Through 17.1 innings (all in relief) Carreno put up very impressive strikeout (12.98 K/9) and groundball (59%) rates, but his terrifying walk rate of 13.50 BB/9 held him back from exceptional results. His ERA of 8.83 isn’t something that would ordinarily indicate a prospet to watch closely, but with that ability to gets strikeouts and grounders, it might not take much of an improvement in control for him become a very effective pitcher. That makes him well worth watching, as the numbers are suggestive of excellent stuff.
Wander Feliz (20, RHP) is right up there on the intriguing prospect list. Even though he as been in the system since 2015, he only converted to pitching full-time last year. His walk rate was high in his 33 innings of work (6.3 BB/9), but he also struck out plenty (9.0 K/9) and maintained a groundball rate of 53.4%. Those are really nice numbers for a guy switching to the mound from the outfield. He’ll almost certainly in be Mesa later this summer.
Hector Matos (19, RHP) checks both the low walk rate (1.48 BB/9) and good groundball rate (51.6%) boxes. He only appeared in 24.1 innings over 7 games (4 starts). His strikeout rate wasn’t exceptional (7.03 K/9), but his overall line is a good start for a guy just beginning his professional career. If he comes to the States in 2018, I doubt he makes it past Mesa.
Fernando Calderon (21, RHP) is older than most players we would consider really interesting prospects from the Dominican Summer League, but he makes this list anyway for two reasons. First, he has only been in the system since 2016 and has totaled just 56 professional innings. That would make him, experience wise, comparable to the Cubs drafting a college pitcher who switched to the mound while in college. Second, he took some significant strides forward in 2017. His strikeout rate soared from 4.91 K/91 the previous year to 10.13. His walk rate fell from 6.61 BB/9 to 2.25. And he did that while holding a groundball rate essentially unchanged right about 50%. That sort of progress in a single season is noteworthy, and it makes Calderon someone look for when short season league rosters are announced in June.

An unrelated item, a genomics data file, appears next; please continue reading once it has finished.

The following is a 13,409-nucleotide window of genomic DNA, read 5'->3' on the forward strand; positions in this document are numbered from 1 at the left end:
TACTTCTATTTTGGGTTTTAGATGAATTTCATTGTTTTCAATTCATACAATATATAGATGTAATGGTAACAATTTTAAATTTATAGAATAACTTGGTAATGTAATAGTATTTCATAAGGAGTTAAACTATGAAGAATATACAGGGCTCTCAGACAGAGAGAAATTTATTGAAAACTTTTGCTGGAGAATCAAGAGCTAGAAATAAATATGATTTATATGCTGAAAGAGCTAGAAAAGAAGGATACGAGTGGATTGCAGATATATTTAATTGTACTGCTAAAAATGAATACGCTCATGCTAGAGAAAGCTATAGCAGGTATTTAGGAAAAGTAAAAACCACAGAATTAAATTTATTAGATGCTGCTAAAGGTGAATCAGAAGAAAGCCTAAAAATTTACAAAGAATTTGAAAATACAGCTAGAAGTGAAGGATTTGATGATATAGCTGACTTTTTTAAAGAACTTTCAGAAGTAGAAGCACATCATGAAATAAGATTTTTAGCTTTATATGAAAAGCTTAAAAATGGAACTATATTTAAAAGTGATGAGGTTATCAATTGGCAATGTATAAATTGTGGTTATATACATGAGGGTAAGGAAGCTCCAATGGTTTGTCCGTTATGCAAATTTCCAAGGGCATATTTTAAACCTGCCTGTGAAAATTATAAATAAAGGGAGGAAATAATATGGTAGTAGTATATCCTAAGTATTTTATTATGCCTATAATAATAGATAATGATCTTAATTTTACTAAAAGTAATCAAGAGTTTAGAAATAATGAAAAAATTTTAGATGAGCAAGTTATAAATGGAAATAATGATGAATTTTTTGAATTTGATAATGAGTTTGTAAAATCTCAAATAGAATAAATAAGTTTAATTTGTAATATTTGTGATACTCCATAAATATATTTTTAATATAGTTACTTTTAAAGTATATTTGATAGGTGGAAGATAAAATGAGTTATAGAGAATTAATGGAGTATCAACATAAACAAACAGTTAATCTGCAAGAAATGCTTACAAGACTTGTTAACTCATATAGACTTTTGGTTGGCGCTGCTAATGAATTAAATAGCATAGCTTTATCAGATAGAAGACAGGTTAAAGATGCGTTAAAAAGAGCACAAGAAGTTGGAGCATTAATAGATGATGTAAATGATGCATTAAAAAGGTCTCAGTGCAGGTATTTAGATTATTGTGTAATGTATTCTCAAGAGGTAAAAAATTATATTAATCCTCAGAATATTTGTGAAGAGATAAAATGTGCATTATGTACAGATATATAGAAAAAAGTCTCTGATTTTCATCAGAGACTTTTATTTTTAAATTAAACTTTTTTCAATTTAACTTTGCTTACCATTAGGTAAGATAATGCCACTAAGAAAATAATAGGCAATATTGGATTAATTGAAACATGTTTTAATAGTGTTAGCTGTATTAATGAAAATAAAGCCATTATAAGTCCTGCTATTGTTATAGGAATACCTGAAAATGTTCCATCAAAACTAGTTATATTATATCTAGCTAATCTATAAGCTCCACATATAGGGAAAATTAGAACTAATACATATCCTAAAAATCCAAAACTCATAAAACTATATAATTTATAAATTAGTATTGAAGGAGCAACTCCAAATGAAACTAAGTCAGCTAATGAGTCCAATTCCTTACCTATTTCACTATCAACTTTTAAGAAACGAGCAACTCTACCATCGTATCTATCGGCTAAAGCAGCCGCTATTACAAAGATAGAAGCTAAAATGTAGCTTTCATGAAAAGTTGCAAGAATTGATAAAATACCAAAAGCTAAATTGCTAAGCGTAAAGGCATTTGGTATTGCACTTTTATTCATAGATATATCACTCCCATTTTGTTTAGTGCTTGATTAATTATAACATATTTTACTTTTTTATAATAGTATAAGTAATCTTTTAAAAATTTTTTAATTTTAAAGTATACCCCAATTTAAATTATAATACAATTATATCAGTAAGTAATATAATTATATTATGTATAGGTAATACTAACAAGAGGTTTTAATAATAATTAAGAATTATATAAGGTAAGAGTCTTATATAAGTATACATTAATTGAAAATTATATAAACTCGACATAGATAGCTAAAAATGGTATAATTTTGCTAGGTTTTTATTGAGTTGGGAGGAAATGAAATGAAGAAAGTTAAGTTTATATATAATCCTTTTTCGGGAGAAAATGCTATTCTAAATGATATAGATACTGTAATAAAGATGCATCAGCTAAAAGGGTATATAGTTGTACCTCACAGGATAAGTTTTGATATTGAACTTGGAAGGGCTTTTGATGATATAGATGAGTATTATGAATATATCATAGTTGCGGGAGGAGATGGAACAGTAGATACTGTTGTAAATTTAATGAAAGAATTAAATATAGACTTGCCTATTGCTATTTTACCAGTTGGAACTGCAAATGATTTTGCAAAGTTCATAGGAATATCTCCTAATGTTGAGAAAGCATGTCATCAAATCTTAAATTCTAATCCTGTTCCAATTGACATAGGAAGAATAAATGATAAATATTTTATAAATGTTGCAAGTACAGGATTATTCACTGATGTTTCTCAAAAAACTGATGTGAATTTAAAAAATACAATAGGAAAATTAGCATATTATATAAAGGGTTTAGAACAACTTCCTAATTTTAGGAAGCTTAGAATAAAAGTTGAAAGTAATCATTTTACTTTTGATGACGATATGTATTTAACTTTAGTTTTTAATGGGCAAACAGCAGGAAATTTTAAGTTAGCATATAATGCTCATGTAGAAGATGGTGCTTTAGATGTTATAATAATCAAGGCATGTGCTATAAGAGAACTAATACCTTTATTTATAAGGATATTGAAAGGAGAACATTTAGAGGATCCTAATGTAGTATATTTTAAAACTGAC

And after considering one of the older players, we’ll wrap up with one of the youngest: Jonathan Bruzual (17, LHP). In 14 games (9 starts) Bruzual pitched 39.1 innings and finished with an ERA of 6.86 and a FIP of 4.46. His walk rate is awful (8.24 BB/9) and his ground ball rate nothing to get excited about (47.4%), but a strikeout rate of 9.38 K/9 in his debut season a 17 year old is a very positive sign. He definitely needs to take some steps forward in the coming years, but there is likely some upside here.
I don’t think we should expect any of these players to break out so explosively in 2018 that they could become the centerpiece of another impactful trade deadline move (or even an essential secondary piece), but if things go very well we could see one or two of these players taking on that role in 2019 or 2020. It is even possible that one or more of these pitchers will be part of next talent core that the Cubs will rebuild around when their current crop of young stars start departing into free agency.